How to Control the Strength of Homemade Beer, Wine and Cider
If you make your own beer, wine or cider you ought to know how strong it is, especially if you are planning to serve it to your friends and family. No-one likes to wake up with a hangover caused by drinks that were stronger than expected. Also, as responsible drinkers like to know what they are drinking, responsible homebrewers should be able to tell them.
The techniques in this article will put you firmly in control of alcoholic strength in your beer, wine and cider production. No more hit-or-miss!
Alcohol by Volume (ABV)
The drinks industry is finally moving away from old and confusing alcohol measurement standards (such as degrees proof) to the much simpler Alcohol by Volume or ABV figure. ABV is expressed as a percentage, and is: (volume of pure ethanol in drink) ÷ (total volume of drink) x 100% By this formula, water has an ABV of 0%, pure ethanol has an ABV of 100% and all alcoholic drinks lie somewhere in between.
The following table shows the typical ABV range of normal commercial drinks. As a general rule, the amateur brewer or winemaker should aim for similar figures, as very weak wines or very strong beers and ciders are not to many people's liking. You'll notice I've not included any 'alcopops' in the table. These are synthesised drinks designed to hook teenagers. They should never have been invented and are not worth discussing further!
ABV of Commercial Drinks
3.0 to 4.5
4.0 to 5.5
5.0 to 9.0
premium & specialist beers
6.0 to 9.0
scrumpy style ciders
9.0 to 11
light table wines
12 to 14
most table wines
15 to 20
fortified wines (ports, sherries)
35 to 45
most spirits and liqueurs
- 15% is the maximum strength achievable by direct fermentation (except under highly controlled and optimised laboratory conditions)
- Fortified wines are strengthened by the addition of brandy or some other spirit before bottling.
- Spirits achieve their high alcoholic strength by distillation, using heat, evaporation and condensation to separate the alcohol from the water. Don't try this at home. It is illegal in most countries and can be dangerous.
How Do I Aim for a Particular ABV?
The first thing to understand is that all of the alcohol in a fermented drink comes from the sugars in the unfermented juice. Yeast is simply a biological agent that releases enzymes that convert the sugars to ethanol and carbon dioxide. If you know how much sugar is present before you add the yeast, you can simply look up a table to see how strong your wine or cider could turn out.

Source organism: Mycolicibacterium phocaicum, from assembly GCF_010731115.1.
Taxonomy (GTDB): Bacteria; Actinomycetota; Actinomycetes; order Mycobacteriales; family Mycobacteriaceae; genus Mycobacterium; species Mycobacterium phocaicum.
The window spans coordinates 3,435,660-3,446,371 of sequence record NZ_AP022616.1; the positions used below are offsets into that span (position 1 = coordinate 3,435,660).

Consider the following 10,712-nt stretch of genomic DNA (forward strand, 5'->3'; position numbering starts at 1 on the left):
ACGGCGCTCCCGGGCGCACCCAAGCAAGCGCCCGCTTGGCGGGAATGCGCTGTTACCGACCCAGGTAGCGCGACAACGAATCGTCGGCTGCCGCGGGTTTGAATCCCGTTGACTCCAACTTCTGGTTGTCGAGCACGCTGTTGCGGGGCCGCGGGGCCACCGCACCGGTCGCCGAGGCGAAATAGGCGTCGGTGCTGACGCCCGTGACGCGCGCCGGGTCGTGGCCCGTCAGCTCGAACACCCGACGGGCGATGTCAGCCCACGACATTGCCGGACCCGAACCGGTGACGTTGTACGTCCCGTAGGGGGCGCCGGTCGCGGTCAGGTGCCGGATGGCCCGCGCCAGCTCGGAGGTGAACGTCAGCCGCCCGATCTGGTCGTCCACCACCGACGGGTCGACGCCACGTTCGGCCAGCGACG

The sugar content of the juice tells you the maximum theoretical alcohol yield if you ferment through to complete dryness. In practice, you will always come a little short of the theoretical maximum. Here's why:
- There will always be a little unfermented sugar left in the end product (good!).
- Fruit juices are complex and contain many types of sugar. Most are fermentable but a few are not.
- Alcoholic fermentation is not a simple sugar to alcohol conversion. It also produces smaller quantities of aldehydes, ketones, esters, etc. (good: They add to the flavour and aroma!)
- Different strains of yeast have different conversion factors and none achieves the theoretical maximum.
How Do I Aim for a Particular ABV?
The good news is, I have done the research for you and created the only calculator chart you will ever need as an amateur brewer or winemaker. The calculator relates sugar content to the practical, achievable Alcohol by Volume, using a typical general-purpose wine or beer yeast and working within normal parameters. Here it is:
Sugar to Alcohol Calculator
- Alcohol by Volume (ABV) stops at 15%, the upper limit for fermentation.
- Original Gravity (OG) is easily measured using a hydrometer.
- Sugar content is measured Internationally in grams per litre.
- US winemakers might prefer to work in American ounces per gallon.
- UK winemakers: Don't use the ounce/gallon scale. US gallons are different!